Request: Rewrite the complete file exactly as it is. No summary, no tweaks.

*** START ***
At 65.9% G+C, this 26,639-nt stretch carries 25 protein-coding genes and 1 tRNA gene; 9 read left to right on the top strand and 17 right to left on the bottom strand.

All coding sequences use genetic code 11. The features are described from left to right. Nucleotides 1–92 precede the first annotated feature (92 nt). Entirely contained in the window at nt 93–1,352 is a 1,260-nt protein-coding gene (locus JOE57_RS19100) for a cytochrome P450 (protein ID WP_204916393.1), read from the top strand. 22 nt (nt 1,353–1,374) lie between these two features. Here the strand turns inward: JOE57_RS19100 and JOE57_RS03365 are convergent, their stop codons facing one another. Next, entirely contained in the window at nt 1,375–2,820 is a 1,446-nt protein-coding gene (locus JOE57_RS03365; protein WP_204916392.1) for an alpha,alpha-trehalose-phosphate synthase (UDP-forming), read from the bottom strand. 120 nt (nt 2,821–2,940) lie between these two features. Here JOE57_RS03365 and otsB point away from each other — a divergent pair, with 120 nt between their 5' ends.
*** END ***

At 65.9% G+C, this 26,639-nt stretch carries 25 protein-coding genes and 1 tRNA gene; 9 read left to right on the top strand and 17 right to left on the bottom strand.

All coding sequences use genetic code 11. The features are described from left to right. Nucleotides 1–92 precede the first annotated feature (92 nt). Entirely contained in the window at nt 93–1,352 is a 1,260-nt protein-coding gene (locus JOE57_RS19100) for a cytochrome P450 (protein ID WP_204916393.1), read from the top strand. 22 nt (nt 1,353–1,374) lie between these two features. Here the strand turns inward: JOE57_RS19100 and JOE57_RS03365 are convergent, their stop codons facing one another. Next, entirely contained in the window at nt 1,375–2,820 is a 1,446-nt protein-coding gene (locus JOE57_RS03365; protein WP_204916392.1) for an alpha,alpha-trehalose-phosphate synthase (UDP-forming), read from the bottom strand. 120 nt (nt 2,821–2,940) lie between these two features. Here JOE57_RS03365 and otsB point away from each other — a divergent pair, with 120 nt between their 5' ends.